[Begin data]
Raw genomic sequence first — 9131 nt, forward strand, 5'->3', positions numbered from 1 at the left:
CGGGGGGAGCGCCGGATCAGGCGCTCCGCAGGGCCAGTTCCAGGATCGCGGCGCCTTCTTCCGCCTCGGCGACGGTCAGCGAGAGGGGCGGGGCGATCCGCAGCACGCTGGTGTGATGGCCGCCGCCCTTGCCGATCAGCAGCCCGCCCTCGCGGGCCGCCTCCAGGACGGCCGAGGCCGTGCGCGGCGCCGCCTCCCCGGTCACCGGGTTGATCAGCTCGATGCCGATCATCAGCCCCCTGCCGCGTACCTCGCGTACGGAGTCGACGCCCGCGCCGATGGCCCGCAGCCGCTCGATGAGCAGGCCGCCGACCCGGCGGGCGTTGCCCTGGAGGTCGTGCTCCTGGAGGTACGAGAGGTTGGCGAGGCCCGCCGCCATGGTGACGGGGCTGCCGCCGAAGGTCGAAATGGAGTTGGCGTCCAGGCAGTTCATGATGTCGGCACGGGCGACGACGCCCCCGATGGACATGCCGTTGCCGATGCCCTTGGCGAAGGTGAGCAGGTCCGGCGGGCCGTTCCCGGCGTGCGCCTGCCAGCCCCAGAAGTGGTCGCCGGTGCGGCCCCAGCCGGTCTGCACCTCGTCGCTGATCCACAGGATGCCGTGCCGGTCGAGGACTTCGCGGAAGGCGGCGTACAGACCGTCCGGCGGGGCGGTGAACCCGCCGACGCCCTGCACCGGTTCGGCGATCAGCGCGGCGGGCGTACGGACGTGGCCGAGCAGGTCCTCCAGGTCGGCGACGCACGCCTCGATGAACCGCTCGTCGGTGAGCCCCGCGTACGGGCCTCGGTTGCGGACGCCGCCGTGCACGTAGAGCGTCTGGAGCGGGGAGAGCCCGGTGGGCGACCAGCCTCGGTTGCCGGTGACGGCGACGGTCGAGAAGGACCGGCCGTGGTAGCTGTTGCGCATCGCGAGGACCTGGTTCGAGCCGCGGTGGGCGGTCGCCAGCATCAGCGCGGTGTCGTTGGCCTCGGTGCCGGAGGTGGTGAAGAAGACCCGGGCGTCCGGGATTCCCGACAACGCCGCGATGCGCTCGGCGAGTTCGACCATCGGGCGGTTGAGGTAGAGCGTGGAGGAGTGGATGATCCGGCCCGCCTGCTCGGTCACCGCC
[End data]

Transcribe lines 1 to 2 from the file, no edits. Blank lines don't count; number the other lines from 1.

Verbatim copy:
Raw genomic sequence first — 9131 nt, forward strand, 5'->3', positions numbered from 1 at the left:
CGGGGGGAGCGCCGGATCAGGCGCTCCGCAGGGCCAGTTCCAGGATCGCGGCGCCTTCTTCCGCCTCGGCGACGGTCAGCGAGAGGGGCGGGGCGATCCGCAGCACGCTGGTGTGATGGCCGCCGCCCTTGCCGATCAGCAGCCCGCCCTCGCGGGCCGCCTCCAGGACGGCCGAGGCCGTGCGCGGCGCCGCCTCCCCGGTCACCGGGTTGATCAGCTCGATGCCGATCATCAGCCCCCTGCCGCGTACCTCGCGTACGGAGTCGACGCCCGCGCCGATGGCCCGCAGCCGCTCGATGAGCAGGCCGCCGACCCGGCGGGCGTTGCCCTGGAGGTCGTGCTCCTGGAGGTACGAGAGGTTGGCGAGGCCCGCCGCCATGGTGACGGGGCTGCCGCCGAAGGTCGAAATGGAGTTGGCGTCCAGGCAGTTCATGATGTCGGCACGGGCGACGACGCCCCCGATGGACATGCCGTTGCCGATGCCCTTGGCGAAGGTGAGCAGGTCCGGCGGGCCGTTCCCGGCGTGCGCCTGCCAGCCCCAGAAGTGGTCGCCGGTGCGGCCCCAGCCGGTCTGCACCTCGTCGCTGATCCACAGGATGCCGTGCCGGTCGAGGACTTCGCGGAAGGCGGCGTACAGACCGTCCGGCGGGGCGGTGAACCCGCCGACGCCCTGCACCGGTTCGGCGATCAGCGCGGCGGGCGTACGGACGTGGCCGAGCAGGTCCTCCAGGTCGGCGACGCACGCCTCGATGAACCGCTCGTCGGTGAGCCCCGCGTACGGGCCTCGGTTGCGGACGCCGCCGTGCACGTAGAGCGTCTGGAGCGGGGAGAGCCCGGTGGGCGACCAGCCTCGGTTGCCGGTGACGGCGACGGTCGAGAAGGACCGGCCGTGGTAGCTGTTGCGCATCGCGAGGACCTGGTTCGAGCCGCGGTGGGCGGTCGCCAGCATCAGCGCGGTGTCGTTGGCCTCGGTGCCGGAGGTGGTGAAGAAGACCCGGGCGTCCGGGATTCCCGACAACGCCGCGATGCGCTCGGCGAGTTCGACCATCGGGCGGTTGAGGTAGAGCGTGGAGGAGTGGATGATCCGGCCCGCCTGCTCGGTCACCGCC